Update on The Woodruff Institute ransomware incident

On June 20, DataBreaches.net reported that The Woodruff Institute in Florida  had been attacked by “Grief” threat actors.  At that time, the threat actors had dumped some files concerning business operations from the multi-location plastic surgery and dermatology practice, but other than about 50 laboratory test result reports for patients, there was not a tremendous number of files with protected health information in the dump.

Since that time, the threat actors have dumped more files.

The newly added files are in folders called “Refund Request Letters“, “Medics“, and “Secondary.”  The threat actors also posted a list of all of the practice’s machines (120).

In the folder called Medics, there are subfolders from 2016 to 2021, with xlsx files organized by month within each year. We did not calculate the number of unique patients, but as just one example: one 2021 spread sheet for just one month contained almost 1500 records, with the following data; Patient name, MRN (Medical Record Number), A/R (Insurer), Policy Number, Date of Service, Procedure Code, Balance Due, Provider, Date, Collector Notes.

A few rows of protected health information of patients. Redacted by DataBreaches.net.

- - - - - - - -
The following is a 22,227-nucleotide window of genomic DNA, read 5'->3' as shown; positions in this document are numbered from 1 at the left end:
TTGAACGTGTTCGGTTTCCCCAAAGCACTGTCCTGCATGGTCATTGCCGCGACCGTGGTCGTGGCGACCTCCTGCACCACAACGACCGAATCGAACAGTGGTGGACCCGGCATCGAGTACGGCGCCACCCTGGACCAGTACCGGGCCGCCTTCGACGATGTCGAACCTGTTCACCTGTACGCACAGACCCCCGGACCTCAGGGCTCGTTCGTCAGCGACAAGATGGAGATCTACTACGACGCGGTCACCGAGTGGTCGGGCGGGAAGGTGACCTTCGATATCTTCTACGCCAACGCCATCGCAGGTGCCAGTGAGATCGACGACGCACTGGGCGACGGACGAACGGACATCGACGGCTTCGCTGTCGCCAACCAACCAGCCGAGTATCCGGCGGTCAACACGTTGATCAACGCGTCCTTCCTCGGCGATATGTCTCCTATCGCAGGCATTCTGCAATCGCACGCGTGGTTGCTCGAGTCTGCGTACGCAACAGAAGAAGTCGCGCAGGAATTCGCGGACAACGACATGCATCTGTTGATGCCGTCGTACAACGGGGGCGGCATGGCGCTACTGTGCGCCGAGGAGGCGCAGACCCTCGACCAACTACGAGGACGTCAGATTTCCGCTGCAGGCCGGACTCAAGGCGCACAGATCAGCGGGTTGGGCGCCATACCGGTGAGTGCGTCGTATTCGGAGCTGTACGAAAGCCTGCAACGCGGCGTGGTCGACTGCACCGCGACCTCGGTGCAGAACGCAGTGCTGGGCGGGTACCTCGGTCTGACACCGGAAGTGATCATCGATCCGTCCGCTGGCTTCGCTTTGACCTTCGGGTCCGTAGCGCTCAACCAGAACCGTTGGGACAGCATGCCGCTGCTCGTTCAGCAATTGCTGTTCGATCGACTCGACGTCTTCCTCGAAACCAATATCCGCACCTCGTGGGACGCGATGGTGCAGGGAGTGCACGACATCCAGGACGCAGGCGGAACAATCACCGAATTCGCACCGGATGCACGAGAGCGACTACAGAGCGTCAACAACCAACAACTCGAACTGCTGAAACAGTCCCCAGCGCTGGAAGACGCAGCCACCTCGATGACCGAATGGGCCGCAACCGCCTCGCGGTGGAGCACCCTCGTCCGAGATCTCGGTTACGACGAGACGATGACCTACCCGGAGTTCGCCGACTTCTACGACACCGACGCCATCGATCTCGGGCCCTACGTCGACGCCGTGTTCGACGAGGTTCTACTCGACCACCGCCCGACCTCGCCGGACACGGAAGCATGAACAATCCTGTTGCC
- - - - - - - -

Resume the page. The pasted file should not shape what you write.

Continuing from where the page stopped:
That month’s records involved approximately 700 unique patients, and that was just one month.

The folder called “Secondary” contained health insurance claim forms with the standard data fields used in such forms:  patient name, birth date, patient address, ID number insurance, telephone number, city, plan name, diagnostic code, and treatment code.

Patient health insurance claim form. Redacted by DataBreaches.net

The third folder,  “Refund Request Letters“, consisted of subfolders for 2018-2021. The 2021 one contained more than 200 files, where the requests contained data fields like Claim No., Beneficiary Name, Patient No, Service date from, Service date to, Amount Overpaid, Paid date, Provider No., etc.

DataBreaches.net reached out to the Woodruff Institute several times, the last time being July 6, but no response has ever been received. The incident has not (yet) appeared on HHS’s public breach tool, and there is no notice on their web site at this time. So we do not know whether they have notified HHS, whether they have notified patients, and if so, how many, were their files encrypted, and if so, did they suffer any medical records loss or corruption?

At some point, we expect that they will issue a press release or notice, and this post may be updated at that time.

Update: Post-publication, the threat actors dumped additional records that included more than 50 narratives of patient complaints and the staff’s responses to the complaints. Most of the complaints appeared to be from 2018.

Reporting by Chum1ng0; editing by Dissent

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